imyeyes-banner-sqIn My EyesBy Edward B. Antonio

IN MY EYES: The boy who wanted to fly

The boy was sweating profusely. His arms and legs were aching.

He stood up and took a shade under the tree. His mother trailed behind. The scorching heat of the sun shone brightly on the fields, all white and bowed. The harvesters were called for a halt.

The boy took off his hat and looked up. He wiped the sweat off his forehead and face.

Ah, what a farmer’s son life of being locked up in the fields until sundown. He looked at the fields. The area was still wide considering they were only 4 which include his parents and his brother. All the other farmers were busy with their families harvesting their own fields, too, that’s why he knew the job was still far from over.

Several birds were swooping up and down the fields, in search for insects. Some darted directly in front of him and he could clearly hear their wing flaps. Then, they would immediately join the group as they flew in triangular shape.

“Someday, I will fly like you and I will fly around the world,” he muttered to himself.

Waren, that’s his name, was only 9 years old then. He was born of a poor family of farmers who must go to the fields early in the morning to work so they could earn money for their daily food and school allowances.

“You are a talented kid, Waren,” his father once said. “You need to study well so you can graduate, land a job and help our family.”

Waren had been first honors in his classes since Grade 1. His teachers noticed his brilliance and they encourage him to dream high and create his own bucket list of goals in life. The word “bucket list” kept on ringing in his ears and so, he wrote his first goal for his bucket list: to graduate in college with honors.

The sun was now almost halfway in the sky.

Looking around, he saw the bamboo trees adorning the edge of the brook where the wide fields were covered with white and golden grains.

“Someday, I will be standing not in front of tall bamboos like these, but in front of tall buildings, even in front of skyscrapers that reach up the sky!” he said to himself.

And so, he started to work on his first goal in his bucket list.

He studied so well that he became 1st honors from Grade 1 to 6 and took up BS Biology, cum laude, the first cum laude in his barangay.

He was later hired as a medical representative and became an outstanding one. He reaped honors for being a top salesman and was given a car, granted trips abroad as incentive for a job well done and was promoted again and again. He enjoyed the trips here and abroad. He had good pay, but while enjoying his present status, he suddenly came out with his second goal in his bucket list of dreams. He wanted to go abroad to pursue his American dream! He wanted to fly like the birds in the fields and to stand in front of big buildings and sky scrapers!

He suddenly found himself acquiring his passport and applying for a tourist visa. Then after 11 years as a medical representative, he suddenly found himself flying like the birds to pursue that American Dream!

But he found the place a wide field where one must work, too, in order to survive.

And so, he started looking for a job in the land of apples and pears, but he found those apples and pears difficult to gather like those golden rice grains in his native barangay in Sagayaden, Ilocos Sur.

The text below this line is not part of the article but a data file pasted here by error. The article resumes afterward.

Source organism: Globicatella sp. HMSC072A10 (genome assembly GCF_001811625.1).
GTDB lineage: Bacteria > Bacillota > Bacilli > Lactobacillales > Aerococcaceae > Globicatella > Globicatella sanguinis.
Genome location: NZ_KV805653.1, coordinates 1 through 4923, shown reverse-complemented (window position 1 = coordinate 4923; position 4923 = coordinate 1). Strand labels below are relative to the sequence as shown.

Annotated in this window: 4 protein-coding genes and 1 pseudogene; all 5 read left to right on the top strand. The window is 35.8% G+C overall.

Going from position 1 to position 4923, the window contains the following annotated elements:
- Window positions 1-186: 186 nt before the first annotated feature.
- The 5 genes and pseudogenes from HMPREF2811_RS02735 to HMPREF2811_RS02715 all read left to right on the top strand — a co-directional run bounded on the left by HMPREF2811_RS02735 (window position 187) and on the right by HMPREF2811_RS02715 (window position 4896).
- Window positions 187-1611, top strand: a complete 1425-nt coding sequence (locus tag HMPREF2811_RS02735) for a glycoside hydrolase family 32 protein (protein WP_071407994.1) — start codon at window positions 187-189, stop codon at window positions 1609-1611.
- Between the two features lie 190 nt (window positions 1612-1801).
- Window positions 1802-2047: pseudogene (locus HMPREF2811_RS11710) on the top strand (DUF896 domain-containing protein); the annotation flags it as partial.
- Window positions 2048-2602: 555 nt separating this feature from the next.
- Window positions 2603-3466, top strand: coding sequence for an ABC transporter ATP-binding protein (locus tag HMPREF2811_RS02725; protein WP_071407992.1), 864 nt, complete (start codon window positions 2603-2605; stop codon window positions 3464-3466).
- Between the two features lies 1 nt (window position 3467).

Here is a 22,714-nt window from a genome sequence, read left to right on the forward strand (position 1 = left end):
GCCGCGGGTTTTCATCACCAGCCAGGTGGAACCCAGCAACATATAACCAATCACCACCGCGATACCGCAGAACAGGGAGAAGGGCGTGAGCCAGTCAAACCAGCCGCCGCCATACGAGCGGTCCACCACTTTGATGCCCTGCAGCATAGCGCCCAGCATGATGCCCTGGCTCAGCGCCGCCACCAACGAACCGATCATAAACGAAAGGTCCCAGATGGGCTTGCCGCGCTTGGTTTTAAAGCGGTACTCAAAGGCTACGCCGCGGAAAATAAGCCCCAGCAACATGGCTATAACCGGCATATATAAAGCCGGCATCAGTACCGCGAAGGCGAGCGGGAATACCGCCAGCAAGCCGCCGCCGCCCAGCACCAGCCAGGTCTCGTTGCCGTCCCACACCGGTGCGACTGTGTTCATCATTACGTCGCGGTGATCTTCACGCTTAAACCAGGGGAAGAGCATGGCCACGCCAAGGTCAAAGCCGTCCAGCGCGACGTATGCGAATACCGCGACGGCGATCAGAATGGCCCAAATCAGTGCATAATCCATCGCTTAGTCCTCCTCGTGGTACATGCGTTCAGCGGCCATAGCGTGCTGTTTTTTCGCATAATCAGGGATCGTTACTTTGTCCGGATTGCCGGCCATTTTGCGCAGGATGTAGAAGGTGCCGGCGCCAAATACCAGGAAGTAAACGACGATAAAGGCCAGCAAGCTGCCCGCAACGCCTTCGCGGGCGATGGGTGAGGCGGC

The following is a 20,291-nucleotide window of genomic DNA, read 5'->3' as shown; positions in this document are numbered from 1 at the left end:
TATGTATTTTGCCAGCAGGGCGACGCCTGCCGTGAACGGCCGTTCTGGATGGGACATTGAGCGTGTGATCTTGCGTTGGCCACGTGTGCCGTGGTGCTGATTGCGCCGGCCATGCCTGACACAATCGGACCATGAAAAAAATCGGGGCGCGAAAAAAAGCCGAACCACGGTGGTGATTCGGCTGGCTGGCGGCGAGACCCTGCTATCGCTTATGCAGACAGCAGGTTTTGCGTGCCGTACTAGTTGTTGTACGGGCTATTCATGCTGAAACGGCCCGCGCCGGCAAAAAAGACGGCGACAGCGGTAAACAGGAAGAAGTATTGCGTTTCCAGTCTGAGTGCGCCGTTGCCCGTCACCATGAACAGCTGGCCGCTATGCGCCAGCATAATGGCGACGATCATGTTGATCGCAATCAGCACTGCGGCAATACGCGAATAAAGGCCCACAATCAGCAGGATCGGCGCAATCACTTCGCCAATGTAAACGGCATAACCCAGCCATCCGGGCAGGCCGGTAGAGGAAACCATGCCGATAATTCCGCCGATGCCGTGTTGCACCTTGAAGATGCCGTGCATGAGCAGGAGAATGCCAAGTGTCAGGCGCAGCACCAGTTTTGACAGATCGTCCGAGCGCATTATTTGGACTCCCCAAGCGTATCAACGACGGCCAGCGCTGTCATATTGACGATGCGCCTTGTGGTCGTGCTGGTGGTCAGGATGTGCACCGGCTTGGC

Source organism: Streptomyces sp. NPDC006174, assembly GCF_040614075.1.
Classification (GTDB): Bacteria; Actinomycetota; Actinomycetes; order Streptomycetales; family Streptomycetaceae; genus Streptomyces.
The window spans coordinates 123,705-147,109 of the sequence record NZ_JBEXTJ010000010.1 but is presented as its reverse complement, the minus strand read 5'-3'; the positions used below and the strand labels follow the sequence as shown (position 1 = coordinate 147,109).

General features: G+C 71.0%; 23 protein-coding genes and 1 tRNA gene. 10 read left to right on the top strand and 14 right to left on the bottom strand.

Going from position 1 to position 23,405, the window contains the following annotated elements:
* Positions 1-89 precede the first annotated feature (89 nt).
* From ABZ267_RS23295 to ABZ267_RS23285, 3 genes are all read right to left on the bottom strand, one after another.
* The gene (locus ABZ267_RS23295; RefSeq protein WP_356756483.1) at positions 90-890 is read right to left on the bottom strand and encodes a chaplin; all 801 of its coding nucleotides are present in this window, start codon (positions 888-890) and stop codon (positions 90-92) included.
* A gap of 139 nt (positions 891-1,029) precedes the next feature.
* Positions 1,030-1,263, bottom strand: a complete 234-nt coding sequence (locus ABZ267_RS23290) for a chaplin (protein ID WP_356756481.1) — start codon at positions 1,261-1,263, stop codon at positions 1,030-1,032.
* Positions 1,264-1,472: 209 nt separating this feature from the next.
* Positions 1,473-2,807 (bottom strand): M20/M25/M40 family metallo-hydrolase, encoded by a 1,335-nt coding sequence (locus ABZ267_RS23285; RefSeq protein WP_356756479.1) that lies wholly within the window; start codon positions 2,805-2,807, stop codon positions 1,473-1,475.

Then, his third goal in his bucket list came out: he wanted to fly around the world.

After lots of failures, frustrations and disappointments, the gods finally smiled on him and he was given what was due to him: to fly as a flight attendant aboard the biggest airline in the world, the American Airlines.

After another 11 years, he was able to acquire his own house, lot and car in Florida, USA. He was earning a sufficient amount per hour and was enjoying his job. The stars were shining on him brightly.

Then, the unexpected happened, fellas.

While I was taking pictures for my documentary reports in one of our recognition programs, a colleague introduced me to Waren.

“Remember him, Waren? He worked in your school when you were in high school,” he said.

Then he started to tell stories of his teachers when he was young and one of them was a great teacher whom he said served as his inspiration to strive hard and create his own bucket list of goals in life.

“Her name was Ma’am Lourdes,” he said.

My eyes became moist as I remembered that old woman who died four years ago, a kind and brilliant old teacher who carried me for 9 months in her womb – my own mother. And her memories returned as Waren told stories about her.

Waren became a guest in our weekly TV program and told his story so as to serve as an inspiration to the young in the same manner that Ma’am Lourdes served as his inspiration when he was young.

“I failed many times, but I must not give up because if I do so, I will be failing the people who expected much from me which include my farmer parents, my siblings and Ma’am Lourdes. It is not the worst thing in the world to fail. The worst thing is not to try,” he said as he emphasized that nobody progresses in life unless he takes the risks.

Before he flew back to the United States, Waren phoned me to say that he just fulfilled another goal in his bucket list.

“I just visited Ma’am Lourdes’ grave in the Independent Church cemetery. I felt she was there and was very happy to know I did not fail her. Thank you, sir, and thanks to Ma’am Lourdes,” he said.

And so, the boy who wanted to fly like the birds when he was just 9 years old and I crossed our path with Ma’am Lourdes between us. What a coincidence, fellas.

Thanks, Waren.

‘Til we meet again…#